4 stars The debut album "Donde Renacen Las Horas" by Chilean progrock band ANGULART sounds rather original although I can trace elements from the early Italian progressive rock movement (BANCO, LE ORME, IL BALLETTO DI BRONZO) and the Brasilian bands from the Eighties and Nineties (like LOCH NESS). The CD opens with average progmetal (thunderous rhythm-section and biting guitar) but after a few minutes it starts to become very interesting: many captivating changes of accelaration, surprising breaks and great solos on guitar and keyboards. The band contains good musicians but I'm blown away by the alternating and spectacular sound of senor Poblete on his synthesizers (dazzling runs), piano (swirling play), strings (orchestral), organ (heavy floods) and even accordeon. He gives every song a special flavor, topped by the strong and biting guitarwork. The 10 compositions alternates from heavy, up-tempo and jazzy to bluesy, bombastic and dreamy. ANGULART keeps your attention for the full hour, especially in the highlight Judas, an exciting track, divided into three parts. If you are up to a compelling, varied musical trip and typical Latin-American vocals (an emotional undertone), this sensational debut-CD will please you.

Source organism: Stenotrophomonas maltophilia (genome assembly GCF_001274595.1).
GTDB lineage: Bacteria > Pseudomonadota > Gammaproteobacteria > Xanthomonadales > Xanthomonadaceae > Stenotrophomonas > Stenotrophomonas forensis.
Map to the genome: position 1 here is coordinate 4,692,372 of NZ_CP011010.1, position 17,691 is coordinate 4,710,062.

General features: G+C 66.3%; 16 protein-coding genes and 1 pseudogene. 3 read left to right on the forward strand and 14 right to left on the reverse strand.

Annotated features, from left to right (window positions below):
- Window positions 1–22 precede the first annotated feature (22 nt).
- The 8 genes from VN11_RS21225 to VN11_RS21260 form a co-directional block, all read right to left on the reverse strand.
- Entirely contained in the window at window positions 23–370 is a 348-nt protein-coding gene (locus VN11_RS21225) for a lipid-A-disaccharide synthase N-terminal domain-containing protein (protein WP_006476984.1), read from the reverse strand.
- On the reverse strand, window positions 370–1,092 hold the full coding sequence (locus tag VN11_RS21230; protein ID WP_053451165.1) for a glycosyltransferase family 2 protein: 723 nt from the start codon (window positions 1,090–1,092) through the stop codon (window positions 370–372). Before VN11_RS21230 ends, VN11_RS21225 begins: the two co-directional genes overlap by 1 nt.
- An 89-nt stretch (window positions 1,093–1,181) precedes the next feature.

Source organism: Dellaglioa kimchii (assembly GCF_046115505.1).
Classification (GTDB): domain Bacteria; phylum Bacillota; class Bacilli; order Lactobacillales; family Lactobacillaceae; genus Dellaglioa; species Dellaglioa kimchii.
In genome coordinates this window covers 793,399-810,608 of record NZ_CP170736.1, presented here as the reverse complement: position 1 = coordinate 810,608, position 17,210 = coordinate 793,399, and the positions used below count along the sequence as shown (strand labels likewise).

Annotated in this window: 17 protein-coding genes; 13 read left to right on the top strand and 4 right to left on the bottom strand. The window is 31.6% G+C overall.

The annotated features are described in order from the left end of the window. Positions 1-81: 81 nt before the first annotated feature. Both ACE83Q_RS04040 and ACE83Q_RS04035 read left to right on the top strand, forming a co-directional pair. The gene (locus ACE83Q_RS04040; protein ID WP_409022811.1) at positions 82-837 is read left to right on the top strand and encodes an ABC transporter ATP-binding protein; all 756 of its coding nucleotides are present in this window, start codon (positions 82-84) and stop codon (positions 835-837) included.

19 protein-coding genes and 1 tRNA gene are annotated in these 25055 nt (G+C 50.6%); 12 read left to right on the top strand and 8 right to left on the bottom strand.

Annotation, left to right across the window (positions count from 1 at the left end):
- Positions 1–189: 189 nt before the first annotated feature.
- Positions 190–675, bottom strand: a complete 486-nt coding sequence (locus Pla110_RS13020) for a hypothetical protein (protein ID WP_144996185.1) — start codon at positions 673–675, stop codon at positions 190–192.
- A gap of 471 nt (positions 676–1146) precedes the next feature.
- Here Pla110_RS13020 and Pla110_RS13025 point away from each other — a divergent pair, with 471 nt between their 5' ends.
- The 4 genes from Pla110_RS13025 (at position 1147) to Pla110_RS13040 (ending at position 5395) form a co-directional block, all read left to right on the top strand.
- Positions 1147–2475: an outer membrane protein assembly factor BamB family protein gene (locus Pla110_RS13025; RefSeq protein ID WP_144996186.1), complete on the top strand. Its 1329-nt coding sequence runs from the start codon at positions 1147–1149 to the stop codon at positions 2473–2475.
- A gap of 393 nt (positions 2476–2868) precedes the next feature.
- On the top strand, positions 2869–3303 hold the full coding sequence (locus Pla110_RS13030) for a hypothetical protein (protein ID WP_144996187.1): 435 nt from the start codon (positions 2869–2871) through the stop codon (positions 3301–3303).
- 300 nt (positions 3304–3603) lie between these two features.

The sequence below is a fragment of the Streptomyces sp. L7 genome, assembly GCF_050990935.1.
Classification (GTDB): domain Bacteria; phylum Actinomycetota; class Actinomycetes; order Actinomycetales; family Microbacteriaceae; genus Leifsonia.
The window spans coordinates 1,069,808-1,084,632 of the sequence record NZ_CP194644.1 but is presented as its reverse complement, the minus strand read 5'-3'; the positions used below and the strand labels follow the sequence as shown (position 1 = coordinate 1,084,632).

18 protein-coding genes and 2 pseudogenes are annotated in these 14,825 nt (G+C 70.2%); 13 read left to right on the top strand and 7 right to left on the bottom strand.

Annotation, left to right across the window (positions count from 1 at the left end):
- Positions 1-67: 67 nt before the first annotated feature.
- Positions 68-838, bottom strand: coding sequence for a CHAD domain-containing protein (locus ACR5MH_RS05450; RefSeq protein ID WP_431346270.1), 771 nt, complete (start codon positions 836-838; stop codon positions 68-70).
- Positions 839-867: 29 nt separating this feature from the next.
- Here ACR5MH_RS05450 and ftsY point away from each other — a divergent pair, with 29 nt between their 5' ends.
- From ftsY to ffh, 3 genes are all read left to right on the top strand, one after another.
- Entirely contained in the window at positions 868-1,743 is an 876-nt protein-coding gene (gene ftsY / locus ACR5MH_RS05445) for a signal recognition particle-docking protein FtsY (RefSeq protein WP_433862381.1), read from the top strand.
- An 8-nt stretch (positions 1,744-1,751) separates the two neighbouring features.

Review by Mellotron Storm
4 stars The liner notes and lyrics are all in Spanish but the music really said a lot to me. Oh, there is a black and white picture of the band walking along a pathway, and the guy in the middle is wearing a RUSH t-shirt. I like them already !